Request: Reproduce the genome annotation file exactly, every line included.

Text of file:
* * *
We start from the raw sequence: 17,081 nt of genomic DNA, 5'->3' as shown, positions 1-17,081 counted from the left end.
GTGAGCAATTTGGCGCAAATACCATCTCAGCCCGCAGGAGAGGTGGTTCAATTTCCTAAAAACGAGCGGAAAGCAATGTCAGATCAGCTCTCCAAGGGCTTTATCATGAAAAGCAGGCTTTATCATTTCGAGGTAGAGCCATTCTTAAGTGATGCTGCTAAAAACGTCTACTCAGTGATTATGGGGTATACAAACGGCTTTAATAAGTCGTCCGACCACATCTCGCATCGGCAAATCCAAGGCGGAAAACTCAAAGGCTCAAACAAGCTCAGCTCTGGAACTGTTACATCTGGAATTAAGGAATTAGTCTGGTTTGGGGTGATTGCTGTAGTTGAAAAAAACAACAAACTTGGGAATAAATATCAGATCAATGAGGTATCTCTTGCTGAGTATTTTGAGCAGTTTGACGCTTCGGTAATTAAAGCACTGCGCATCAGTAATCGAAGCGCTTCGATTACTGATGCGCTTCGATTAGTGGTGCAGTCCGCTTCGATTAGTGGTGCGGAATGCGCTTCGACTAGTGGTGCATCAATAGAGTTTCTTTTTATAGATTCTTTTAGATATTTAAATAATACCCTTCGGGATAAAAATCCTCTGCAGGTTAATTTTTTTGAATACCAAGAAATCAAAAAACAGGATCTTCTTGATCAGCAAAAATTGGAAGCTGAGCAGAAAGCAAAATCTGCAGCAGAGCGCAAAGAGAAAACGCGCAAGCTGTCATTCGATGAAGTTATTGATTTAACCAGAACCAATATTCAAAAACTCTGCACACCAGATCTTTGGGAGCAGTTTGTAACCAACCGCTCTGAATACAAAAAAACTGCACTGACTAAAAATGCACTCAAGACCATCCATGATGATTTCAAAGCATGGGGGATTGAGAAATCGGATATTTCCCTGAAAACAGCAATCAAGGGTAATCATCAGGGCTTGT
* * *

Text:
We start from the raw sequence: 17,081 nt of genomic DNA, 5'->3' as shown, positions 1-17,081 counted from the left end.
GTGAGCAATTTGGCGCAAATACCATCTCAGCCCGCAGGAGAGGTGGTTCAATTTCCTAAAAACGAGCGGAAAGCAATGTCAGATCAGCTCTCCAAGGGCTTTATCATGAAAAGCAGGCTTTATCATTTCGAGGTAGAGCCATTCTTAAGTGATGCTGCTAAAAACGTCTACTCAGTGATTATGGGGTATACAAACGGCTTTAATAAGTCGTCCGACCACATCTCGCATCGGCAAATCCAAGGCGGAAAACTCAAAGGCTCAAACAAGCTCAGCTCTGGAACTGTTACATCTGGAATTAAGGAATTAGTCTGGTTTGGGGTGATTGCTGTAGTTGAAAAAAACAACAAACTTGGGAATAAATATCAGATCAATGAGGTATCTCTTGCTGAGTATTTTGAGCAGTTTGACGCTTCGGTAATTAAAGCACTGCGCATCAGTAATCGAAGCGCTTCGATTACTGATGCGCTTCGATTAGTGGTGCAGTCCGCTTCGATTAGTGGTGCGGAATGCGCTTCGACTAGTGGTGCATCAATAGAGTTTCTTTTTATAGATTCTTTTAGATATTTAAATAATACCCTTCGGGATAAAAATCCTCTGCAGGTTAATTTTTTTGAATACCAAGAAATCAAAAAACAGGATCTTCTTGATCAGCAAAAATTGGAAGCTGAGCAGAAAGCAAAATCTGCAGCAGAGCGCAAAGAGAAAACGCGCAAGCTGTCATTCGATGAAGTTATTGATTTAACCAGAACCAATATTCAAAAACTCTGCACACCAGATCTTTGGGAGCAGTTTGTAACCAACCGCTCTGAATACAAAAAAACTGCACTGACTAAAAATGCACTCAAGACCATCCATGATGATTTCAAAGCATGGGGGATTGAGAAATCGGATATTTCCCTGAAAACAGCAATCAAGGGTAATCATCAGGGCTTGT